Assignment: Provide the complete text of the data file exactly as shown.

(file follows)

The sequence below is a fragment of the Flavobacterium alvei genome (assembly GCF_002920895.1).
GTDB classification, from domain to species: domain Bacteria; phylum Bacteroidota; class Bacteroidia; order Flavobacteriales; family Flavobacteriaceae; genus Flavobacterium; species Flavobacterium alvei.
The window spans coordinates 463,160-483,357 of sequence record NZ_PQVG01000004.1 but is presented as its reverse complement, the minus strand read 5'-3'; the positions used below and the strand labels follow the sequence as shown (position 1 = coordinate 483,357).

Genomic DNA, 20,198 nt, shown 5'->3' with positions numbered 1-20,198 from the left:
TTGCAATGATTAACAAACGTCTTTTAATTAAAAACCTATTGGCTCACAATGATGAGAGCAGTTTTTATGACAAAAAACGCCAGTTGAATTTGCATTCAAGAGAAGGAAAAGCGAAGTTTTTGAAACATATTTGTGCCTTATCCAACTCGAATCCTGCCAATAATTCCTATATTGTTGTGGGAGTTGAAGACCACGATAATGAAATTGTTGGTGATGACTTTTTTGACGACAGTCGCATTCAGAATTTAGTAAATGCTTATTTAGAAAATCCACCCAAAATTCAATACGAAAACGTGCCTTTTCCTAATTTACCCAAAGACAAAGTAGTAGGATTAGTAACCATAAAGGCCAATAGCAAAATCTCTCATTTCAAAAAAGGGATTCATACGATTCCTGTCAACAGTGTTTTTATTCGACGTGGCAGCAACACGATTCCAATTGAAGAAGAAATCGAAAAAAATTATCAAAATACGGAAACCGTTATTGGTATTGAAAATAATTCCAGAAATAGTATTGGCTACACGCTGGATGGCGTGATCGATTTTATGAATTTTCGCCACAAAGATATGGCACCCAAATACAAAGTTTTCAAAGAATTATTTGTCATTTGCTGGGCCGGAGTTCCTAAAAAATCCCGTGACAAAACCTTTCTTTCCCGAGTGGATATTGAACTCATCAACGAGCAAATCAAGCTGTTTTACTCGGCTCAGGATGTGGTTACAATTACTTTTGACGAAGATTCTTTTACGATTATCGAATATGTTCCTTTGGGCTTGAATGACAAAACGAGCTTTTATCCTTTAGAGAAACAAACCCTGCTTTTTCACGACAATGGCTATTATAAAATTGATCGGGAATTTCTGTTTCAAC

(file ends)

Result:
The sequence below is a fragment of the Flavobacterium alvei genome (assembly GCF_002920895.1).
GTDB classification, from domain to species: domain Bacteria; phylum Bacteroidota; class Bacteroidia; order Flavobacteriales; family Flavobacteriaceae; genus Flavobacterium; species Flavobacterium alvei.
The window spans coordinates 463,160-483,357 of sequence record NZ_PQVG01000004.1 but is presented as its reverse complement, the minus strand read 5'-3'; the positions used below and the strand labels follow the sequence as shown (position 1 = coordinate 483,357).

Genomic DNA, 20,198 nt, shown 5'->3' with positions numbered 1-20,198 from the left:
TTGCAATGATTAACAAACGTCTTTTAATTAAAAACCTATTGGCTCACAATGATGAGAGCAGTTTTTATGACAAAAAACGCCAGTTGAATTTGCATTCAAGAGAAGGAAAAGCGAAGTTTTTGAAACATATTTGTGCCTTATCCAACTCGAATCCTGCCAATAATTCCTATATTGTTGTGGGAGTTGAAGACCACGATAATGAAATTGTTGGTGATGACTTTTTTGACGACAGTCGCATTCAGAATTTAGTAAATGCTTATTTAGAAAATCCACCCAAAATTCAATACGAAAACGTGCCTTTTCCTAATTTACCCAAAGACAAAGTAGTAGGATTAGTAACCATAAAGGCCAATAGCAAAATCTCTCATTTCAAAAAAGGGATTCATACGATTCCTGTCAACAGTGTTTTTATTCGACGTGGCAGCAACACGATTCCAATTGAAGAAGAAATCGAAAAAAATTATCAAAATACGGAAACCGTTATTGGTATTGAAAATAATTCCAGAAATAGTATTGGCTACACGCTGGATGGCGTGATCGATTTTATGAATTTTCGCCACAAAGATATGGCACCCAAATACAAAGTTTTCAAAGAATTATTTGTCATTTGCTGGGCCGGAGTTCCTAAAAAATCCCGTGACAAAACCTTTCTTTCCCGAGTGGATATTGAACTCATCAACGAGCAAATCAAGCTGTTTTACTCGGCTCAGGATGTGGTTACAATTACTTTTGACGAAGATTCTTTTACGATTATCGAATATGTTCCTTTGGGCTTGAATGACAAAACGAGCTTTTATCCTTTAGAGAAACAAACCCTGCTTTTTCACGACAATGGCTATTATAAAATTGATCGGGAATTTCTGTTTCAAC